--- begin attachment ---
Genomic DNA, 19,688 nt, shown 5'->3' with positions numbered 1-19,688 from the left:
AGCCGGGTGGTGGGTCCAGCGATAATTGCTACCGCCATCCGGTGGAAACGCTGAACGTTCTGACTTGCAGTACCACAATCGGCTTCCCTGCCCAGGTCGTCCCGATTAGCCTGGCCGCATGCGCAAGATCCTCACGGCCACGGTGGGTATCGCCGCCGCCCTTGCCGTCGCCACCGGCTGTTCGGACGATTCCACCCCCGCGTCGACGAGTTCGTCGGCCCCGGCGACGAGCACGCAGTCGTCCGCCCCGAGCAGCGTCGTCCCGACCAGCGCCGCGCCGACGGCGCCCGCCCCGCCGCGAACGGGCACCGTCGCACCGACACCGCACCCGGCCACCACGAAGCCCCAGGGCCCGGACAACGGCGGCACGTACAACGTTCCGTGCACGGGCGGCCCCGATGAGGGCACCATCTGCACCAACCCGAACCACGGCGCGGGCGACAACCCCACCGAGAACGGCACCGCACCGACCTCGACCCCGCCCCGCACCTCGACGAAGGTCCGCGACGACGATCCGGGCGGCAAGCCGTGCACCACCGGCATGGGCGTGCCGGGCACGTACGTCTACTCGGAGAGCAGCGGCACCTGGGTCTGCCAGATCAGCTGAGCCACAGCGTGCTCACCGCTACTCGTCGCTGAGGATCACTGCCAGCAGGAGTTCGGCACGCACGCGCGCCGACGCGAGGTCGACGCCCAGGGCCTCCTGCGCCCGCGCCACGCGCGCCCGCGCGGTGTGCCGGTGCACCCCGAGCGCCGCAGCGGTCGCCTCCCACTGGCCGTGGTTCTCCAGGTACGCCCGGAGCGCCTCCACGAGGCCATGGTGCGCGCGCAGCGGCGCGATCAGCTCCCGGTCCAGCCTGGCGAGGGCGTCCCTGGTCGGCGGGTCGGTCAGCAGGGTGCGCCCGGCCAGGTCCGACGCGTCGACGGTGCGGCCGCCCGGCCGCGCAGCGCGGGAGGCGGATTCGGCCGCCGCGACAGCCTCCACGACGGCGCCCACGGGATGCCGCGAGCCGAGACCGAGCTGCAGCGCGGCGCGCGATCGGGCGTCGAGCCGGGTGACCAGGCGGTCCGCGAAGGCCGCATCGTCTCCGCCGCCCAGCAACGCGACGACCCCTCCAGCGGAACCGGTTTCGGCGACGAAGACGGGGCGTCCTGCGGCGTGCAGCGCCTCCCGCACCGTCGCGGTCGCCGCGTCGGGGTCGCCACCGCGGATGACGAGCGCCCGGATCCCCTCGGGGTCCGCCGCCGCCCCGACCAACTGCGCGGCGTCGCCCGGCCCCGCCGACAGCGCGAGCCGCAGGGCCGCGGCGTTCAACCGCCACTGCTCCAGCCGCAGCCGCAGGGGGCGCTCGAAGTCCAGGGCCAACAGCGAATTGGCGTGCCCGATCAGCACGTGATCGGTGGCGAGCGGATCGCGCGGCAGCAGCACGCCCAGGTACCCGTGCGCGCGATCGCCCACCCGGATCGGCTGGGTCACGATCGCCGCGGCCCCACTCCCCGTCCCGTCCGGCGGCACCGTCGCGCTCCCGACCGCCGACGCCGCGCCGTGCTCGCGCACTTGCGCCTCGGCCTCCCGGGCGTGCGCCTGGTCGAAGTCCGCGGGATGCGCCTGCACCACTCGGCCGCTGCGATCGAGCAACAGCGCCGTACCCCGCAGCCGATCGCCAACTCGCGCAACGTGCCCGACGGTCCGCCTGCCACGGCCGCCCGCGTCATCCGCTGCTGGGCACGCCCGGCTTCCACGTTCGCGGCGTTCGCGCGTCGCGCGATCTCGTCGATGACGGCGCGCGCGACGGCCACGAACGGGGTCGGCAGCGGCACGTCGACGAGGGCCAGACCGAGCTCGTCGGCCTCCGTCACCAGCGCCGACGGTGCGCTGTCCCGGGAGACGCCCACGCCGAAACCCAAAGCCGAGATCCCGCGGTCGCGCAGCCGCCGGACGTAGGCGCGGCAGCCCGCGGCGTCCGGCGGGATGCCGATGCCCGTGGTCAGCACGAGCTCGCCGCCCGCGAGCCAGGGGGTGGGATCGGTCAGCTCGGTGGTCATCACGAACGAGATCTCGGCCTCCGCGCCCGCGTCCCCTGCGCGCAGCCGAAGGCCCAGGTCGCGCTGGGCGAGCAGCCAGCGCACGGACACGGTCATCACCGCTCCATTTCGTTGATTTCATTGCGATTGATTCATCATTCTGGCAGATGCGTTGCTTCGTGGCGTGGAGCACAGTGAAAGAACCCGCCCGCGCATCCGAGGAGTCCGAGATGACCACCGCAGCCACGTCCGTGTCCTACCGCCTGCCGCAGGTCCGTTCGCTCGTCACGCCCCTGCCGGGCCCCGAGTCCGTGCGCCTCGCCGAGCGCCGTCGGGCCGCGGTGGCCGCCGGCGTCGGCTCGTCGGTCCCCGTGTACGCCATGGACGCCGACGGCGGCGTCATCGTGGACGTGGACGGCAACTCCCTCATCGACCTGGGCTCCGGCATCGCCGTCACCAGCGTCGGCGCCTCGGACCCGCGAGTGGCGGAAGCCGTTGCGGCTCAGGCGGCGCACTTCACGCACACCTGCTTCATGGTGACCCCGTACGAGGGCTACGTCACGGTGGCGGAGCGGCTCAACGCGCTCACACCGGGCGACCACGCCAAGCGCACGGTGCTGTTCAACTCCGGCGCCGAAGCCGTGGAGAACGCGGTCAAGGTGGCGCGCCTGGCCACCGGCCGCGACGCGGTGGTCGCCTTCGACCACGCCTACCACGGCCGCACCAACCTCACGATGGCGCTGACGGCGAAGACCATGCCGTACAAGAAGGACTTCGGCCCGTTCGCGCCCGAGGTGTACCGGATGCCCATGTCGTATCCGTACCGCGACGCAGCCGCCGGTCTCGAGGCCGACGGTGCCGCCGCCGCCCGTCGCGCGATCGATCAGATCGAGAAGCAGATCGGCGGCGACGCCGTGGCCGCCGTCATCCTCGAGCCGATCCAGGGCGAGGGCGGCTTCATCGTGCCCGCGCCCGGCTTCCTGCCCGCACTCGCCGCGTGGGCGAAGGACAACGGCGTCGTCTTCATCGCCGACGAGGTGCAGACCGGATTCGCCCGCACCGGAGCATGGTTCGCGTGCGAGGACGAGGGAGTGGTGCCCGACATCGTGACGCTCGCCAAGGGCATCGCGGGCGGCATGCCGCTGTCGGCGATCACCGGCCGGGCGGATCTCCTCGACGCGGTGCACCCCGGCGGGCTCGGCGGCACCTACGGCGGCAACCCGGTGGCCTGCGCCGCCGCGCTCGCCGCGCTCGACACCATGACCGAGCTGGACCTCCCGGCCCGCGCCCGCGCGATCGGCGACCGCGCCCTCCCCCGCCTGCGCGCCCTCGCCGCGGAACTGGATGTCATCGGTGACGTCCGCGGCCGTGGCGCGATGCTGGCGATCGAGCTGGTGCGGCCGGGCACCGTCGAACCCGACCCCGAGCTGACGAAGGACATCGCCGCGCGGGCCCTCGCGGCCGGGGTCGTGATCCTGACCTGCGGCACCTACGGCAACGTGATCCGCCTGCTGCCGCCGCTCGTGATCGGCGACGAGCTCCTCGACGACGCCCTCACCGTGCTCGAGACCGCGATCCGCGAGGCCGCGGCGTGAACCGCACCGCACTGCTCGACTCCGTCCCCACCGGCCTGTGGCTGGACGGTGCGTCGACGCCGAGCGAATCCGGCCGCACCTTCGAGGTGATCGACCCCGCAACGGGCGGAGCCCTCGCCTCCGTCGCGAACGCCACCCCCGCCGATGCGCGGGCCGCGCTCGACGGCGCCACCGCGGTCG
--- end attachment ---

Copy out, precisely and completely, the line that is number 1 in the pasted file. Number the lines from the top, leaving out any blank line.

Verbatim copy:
Genomic DNA, 19,688 nt, shown 5'->3' with positions numbered 1-19,688 from the left: